Aquaslash (2019, dir. Renaud Gauthier)I thought I was gonna get a basic slasher at a water park, but instead it's an hour of extremely forgettable plot, followed by one amazing ten minute slasher setpiece, which starts out actually pretty effective (mainly because of the practical effects, a big plus these days) and then goes on so long it becomes gloriously silly and over the top.To be completely honest, I picked this mainly because of its ridiculous name.
Anyone watching "Aquaslash" on SLASHER! day is doing it solely because of the title. 😁🥸
Silent Madness (in 3D) (1984)Ahhhh, the headache-inducing joys of anaglyph 3D. If you’re gonna be a rote slasher in 3D, at least give me a lot of comin’-at-ya type poking-stuff-at-the-camera gimmickry, and at that this movie delivers. All sorts of things are pointed straight out at the viewer: fingers, axes, cattle prods, Sidney Lassick, shotguns…this is a movie that knows what it’s going for and delivers exactly that. That being said, that’s about all it delivers.There’s a lunatic escaped from the asylum (shades of Halloween, minus the tension and general competency behind the camera) and he’s murdering folks and needs to be stopped. There’s a fairly silly twist that owes a pretty deep debt to the equally silly original Friday the 13th, but there are a few standout moments and the 3D effects are fun. Worth a look, but it’s easy to see why we haven’t spent the years since its release knee-deep in Silent Madness sequels and knock-offs.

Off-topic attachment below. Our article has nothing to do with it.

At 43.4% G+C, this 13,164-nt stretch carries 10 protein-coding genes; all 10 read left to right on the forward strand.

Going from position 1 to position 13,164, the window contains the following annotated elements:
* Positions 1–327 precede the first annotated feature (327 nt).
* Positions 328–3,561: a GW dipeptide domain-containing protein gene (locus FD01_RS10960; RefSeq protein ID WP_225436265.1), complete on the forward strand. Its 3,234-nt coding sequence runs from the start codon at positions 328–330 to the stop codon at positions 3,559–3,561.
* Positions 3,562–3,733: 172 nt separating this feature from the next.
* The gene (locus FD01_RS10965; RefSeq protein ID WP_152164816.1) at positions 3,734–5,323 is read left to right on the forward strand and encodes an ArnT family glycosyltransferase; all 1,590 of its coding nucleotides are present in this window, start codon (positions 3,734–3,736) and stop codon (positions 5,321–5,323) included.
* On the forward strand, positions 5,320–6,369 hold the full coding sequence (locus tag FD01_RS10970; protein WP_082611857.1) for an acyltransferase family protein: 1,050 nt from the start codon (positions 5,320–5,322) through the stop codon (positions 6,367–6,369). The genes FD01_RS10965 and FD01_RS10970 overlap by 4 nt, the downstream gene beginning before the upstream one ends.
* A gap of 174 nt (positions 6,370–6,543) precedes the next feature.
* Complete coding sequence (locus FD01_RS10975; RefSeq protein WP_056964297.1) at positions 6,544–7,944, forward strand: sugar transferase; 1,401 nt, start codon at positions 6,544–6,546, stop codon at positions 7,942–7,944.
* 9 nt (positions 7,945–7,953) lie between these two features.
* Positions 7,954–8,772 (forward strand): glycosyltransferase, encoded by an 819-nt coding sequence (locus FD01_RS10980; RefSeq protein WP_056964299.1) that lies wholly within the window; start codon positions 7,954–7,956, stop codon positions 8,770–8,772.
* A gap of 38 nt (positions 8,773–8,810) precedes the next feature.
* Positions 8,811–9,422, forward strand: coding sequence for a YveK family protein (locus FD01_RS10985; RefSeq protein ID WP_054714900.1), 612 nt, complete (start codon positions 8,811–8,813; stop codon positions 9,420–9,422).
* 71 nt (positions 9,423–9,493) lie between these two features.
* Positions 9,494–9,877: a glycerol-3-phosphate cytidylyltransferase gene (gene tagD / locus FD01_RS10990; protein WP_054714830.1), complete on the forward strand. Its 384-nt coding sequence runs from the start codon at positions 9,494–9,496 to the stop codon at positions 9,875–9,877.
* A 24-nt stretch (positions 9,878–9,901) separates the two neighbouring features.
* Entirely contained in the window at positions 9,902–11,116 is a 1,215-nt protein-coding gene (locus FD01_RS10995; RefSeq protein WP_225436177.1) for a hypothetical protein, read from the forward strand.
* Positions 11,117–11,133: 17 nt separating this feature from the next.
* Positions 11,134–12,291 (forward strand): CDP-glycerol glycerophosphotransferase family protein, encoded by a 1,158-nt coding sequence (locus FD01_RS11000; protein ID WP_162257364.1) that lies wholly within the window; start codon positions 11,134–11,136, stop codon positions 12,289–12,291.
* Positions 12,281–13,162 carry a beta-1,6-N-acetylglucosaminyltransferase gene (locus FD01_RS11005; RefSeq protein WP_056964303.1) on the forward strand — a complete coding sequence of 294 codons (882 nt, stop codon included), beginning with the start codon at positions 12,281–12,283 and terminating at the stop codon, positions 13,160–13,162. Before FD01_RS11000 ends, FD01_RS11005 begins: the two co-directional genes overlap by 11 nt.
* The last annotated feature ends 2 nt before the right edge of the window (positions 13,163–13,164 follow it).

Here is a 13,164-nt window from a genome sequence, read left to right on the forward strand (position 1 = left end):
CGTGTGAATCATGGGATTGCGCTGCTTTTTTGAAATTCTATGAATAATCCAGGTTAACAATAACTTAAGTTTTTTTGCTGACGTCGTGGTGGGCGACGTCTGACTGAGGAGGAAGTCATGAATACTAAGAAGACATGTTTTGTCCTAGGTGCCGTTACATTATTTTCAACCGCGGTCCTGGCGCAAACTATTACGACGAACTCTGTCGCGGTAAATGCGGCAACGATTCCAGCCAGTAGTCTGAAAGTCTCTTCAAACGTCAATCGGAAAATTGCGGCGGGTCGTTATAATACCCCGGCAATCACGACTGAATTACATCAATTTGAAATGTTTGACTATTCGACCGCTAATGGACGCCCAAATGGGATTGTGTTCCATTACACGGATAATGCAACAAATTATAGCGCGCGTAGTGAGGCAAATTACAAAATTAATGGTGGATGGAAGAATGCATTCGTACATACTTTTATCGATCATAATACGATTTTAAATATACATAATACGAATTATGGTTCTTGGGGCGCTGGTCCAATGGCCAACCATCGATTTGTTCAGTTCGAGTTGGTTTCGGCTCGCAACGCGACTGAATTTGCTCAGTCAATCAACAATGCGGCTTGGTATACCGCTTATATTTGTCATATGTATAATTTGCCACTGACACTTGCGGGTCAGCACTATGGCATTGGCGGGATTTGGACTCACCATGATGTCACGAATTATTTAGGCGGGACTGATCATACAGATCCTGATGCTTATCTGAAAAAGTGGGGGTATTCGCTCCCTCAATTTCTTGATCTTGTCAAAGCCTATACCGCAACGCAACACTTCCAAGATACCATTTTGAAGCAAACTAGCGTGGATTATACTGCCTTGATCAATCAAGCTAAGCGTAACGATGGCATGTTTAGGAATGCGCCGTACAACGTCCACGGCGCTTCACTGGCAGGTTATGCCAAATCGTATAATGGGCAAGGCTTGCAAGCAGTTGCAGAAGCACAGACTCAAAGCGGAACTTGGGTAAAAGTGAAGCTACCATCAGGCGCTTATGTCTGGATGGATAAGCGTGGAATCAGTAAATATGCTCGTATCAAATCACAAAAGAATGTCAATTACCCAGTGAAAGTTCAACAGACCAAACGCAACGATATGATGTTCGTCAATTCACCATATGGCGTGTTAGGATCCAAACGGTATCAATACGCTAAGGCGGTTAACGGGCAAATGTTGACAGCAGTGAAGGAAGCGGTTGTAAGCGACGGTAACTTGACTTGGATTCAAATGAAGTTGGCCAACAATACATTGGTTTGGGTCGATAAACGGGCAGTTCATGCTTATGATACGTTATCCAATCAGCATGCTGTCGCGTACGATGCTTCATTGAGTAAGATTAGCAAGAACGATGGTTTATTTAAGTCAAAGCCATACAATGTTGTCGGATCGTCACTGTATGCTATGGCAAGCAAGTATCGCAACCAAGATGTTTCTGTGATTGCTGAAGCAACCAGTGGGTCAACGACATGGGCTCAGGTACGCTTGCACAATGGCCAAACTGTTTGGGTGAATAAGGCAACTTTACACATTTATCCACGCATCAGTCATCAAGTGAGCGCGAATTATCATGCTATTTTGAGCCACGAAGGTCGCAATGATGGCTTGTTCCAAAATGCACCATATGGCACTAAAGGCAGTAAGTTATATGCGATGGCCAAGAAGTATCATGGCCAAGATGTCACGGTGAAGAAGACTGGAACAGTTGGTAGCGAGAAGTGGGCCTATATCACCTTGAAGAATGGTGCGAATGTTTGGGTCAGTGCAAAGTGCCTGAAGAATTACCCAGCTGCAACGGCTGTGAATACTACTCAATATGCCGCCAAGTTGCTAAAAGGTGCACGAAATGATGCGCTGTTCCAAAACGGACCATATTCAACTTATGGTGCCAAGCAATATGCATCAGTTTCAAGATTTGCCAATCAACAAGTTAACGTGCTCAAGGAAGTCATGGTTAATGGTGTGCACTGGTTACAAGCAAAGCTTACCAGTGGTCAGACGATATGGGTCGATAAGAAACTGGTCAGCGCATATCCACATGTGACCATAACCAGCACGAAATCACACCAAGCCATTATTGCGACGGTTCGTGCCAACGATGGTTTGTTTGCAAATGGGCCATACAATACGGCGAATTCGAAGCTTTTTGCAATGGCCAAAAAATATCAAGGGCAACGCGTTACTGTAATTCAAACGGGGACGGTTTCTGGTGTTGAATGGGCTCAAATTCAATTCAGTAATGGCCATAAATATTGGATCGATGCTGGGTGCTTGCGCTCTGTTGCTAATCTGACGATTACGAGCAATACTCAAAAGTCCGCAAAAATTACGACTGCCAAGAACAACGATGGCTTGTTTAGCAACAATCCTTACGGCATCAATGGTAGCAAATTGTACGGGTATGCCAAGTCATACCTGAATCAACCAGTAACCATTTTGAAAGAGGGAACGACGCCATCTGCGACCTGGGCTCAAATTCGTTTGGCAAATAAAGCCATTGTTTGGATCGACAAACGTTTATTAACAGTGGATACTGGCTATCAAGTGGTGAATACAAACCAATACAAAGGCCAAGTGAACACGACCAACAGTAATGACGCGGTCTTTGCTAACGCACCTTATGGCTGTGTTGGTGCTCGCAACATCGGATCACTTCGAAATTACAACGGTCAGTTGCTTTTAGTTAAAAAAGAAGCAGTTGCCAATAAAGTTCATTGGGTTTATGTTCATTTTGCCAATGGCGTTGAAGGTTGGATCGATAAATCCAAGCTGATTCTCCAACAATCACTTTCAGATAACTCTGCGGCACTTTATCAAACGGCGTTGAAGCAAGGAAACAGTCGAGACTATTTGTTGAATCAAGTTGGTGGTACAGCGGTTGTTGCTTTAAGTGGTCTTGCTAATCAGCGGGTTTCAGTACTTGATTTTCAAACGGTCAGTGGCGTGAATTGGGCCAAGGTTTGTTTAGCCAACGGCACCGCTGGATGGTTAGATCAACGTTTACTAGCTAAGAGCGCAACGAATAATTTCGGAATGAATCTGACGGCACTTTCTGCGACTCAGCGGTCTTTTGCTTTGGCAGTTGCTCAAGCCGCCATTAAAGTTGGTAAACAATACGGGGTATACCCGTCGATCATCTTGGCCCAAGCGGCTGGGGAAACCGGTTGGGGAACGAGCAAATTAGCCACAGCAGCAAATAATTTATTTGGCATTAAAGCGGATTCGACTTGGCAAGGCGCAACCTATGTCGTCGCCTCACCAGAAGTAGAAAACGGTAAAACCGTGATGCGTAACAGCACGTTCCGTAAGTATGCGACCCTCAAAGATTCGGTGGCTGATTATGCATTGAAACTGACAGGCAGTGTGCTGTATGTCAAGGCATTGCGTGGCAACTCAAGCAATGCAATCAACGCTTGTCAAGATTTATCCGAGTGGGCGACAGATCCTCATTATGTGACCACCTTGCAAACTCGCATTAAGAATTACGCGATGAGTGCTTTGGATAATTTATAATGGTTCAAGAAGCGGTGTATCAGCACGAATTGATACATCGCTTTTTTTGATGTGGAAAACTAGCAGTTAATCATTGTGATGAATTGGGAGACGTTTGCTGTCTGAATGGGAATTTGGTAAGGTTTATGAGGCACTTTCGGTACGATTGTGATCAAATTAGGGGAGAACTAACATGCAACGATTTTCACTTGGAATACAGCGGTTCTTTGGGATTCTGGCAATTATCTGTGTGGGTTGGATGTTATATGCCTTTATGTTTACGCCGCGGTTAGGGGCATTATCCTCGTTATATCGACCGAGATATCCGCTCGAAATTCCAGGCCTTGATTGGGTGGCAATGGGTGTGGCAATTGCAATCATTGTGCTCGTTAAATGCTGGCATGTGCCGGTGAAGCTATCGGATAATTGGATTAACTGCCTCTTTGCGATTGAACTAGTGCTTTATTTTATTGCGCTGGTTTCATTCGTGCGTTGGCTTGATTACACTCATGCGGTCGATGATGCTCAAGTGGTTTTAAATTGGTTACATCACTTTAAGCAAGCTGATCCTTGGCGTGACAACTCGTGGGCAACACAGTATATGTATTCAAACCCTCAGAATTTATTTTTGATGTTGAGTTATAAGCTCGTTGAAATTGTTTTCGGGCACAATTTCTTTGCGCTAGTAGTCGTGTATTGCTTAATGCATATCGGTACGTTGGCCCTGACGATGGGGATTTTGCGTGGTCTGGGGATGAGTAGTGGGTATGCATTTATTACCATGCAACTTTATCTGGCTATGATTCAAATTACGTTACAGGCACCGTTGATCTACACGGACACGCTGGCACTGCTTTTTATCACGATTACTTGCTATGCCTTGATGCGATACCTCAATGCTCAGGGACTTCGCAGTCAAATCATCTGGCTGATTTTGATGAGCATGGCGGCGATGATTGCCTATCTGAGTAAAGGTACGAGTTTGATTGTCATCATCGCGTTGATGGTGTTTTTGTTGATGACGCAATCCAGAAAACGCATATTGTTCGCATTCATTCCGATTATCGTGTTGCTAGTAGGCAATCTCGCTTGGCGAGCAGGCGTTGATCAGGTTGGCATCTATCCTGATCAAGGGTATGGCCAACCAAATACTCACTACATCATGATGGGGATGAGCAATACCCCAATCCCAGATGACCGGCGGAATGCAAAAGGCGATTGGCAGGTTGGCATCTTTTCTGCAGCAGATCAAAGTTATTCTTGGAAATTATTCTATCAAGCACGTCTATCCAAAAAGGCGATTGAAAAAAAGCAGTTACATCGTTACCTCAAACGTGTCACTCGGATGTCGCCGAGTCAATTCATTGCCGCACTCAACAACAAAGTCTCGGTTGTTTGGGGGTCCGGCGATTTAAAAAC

MAHAKAAL (1994) This is the infamous Bollywood remake/ripoff of Nightmare on Elm Street. It’s a pretty low-budget affair, but they do a pretty good job mimicking the NOES dream sequences. When the movie is doing the Freddy thing, there are also musical numbers and martial arts fights. The filmmakers' attitude is for every scene to be as entertaining as possible. So, yeah, I actually liked it. 30 days of Chinese fantasy movies, day 2 THE WATER MONSTER (2019) A lakeside village is under threat by a monster, and a sword-wielding hero shows up to save the day. There’s a lot of odd business before we get to that point, with stuff about human sacrifices, and a love story about a magic painting. The monster is less a sea creature and more a spirit who can take human form, so the actors can play off each other. The overall tone is small town weirdness rather than all-out action, but it was an interesting watch nonetheless.